Do you think this statement is needlessly hyperbolic? In fact, it probably does not make the point strongly enough!

You will lose the ability to affect government policy – particularly on the National Health Service; after the Health and Social Care Act, the trade agreement would put every decision relating to its work on a commercial footing. The rights of transnational corporations would become the priority, health would become primarily a trade issue and your personal well-being would be of no consequence whatsoever.

Profit will rule.

Also threatened would be any other public service that has been privatised by this and previous governments, along with any that are privatised in the future; all would fall under the proposed agreement. So the debate over energy bills would be lost because gas and electricity provision would come under the agreement, along with water and the Royal Mail, among others.

Speaking today (Wednesday), Osborne announced: “We should set ourselves the urgent task of completing the transatlantic trade and investment partnership – the EU-US Free Trade agreement.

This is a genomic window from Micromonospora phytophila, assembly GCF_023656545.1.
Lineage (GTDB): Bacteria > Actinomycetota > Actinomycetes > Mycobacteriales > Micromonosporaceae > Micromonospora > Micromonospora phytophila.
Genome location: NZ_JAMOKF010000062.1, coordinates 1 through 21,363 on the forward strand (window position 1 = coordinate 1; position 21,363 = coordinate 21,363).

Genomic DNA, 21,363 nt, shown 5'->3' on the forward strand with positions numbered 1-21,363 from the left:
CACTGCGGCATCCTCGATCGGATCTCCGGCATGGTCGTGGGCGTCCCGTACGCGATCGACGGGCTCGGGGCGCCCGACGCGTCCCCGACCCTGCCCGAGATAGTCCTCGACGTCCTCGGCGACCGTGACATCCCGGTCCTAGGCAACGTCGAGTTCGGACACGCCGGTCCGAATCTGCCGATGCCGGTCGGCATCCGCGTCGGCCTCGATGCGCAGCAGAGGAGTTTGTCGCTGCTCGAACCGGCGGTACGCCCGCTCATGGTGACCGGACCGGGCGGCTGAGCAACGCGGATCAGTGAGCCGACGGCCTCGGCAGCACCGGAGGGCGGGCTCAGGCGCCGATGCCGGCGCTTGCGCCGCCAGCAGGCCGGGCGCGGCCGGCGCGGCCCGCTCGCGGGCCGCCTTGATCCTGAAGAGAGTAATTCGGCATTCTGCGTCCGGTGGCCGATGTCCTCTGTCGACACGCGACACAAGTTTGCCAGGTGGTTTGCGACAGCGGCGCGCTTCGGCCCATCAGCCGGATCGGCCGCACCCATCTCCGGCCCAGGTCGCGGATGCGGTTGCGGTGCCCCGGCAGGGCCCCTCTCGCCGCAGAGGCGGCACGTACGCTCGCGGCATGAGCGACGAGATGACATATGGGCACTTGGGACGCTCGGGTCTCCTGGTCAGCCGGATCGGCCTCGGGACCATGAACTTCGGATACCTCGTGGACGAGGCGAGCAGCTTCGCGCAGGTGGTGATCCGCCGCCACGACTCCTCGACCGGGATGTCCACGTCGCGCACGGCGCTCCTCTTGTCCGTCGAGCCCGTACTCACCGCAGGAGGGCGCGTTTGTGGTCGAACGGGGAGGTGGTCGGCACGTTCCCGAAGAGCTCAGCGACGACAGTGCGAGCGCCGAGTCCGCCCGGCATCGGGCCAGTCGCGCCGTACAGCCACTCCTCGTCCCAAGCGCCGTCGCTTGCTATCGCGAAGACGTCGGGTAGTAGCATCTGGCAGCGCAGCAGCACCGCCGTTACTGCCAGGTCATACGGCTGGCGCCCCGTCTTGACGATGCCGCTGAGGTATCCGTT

“This would be the world’s biggest ever trade deal – together our economies would account for half of global output.

“The Commission estimate it would boost the European economy by 120 billion euros a year – that’s over 500 euros for every family in the EU. It would bring £10 billion pounds a year to the UK alone.

“Some in the European Parliament talk about stalling this Trans-Atlantic Partnership to pursue other agendas.

“But when a quarter of young people looking for work in Europe are unemployed, this would be a complete betrayal.

“We need to create jobs, increase trade, support business growth – we’ve got the European tools to help with the job, let’s get on and use them.”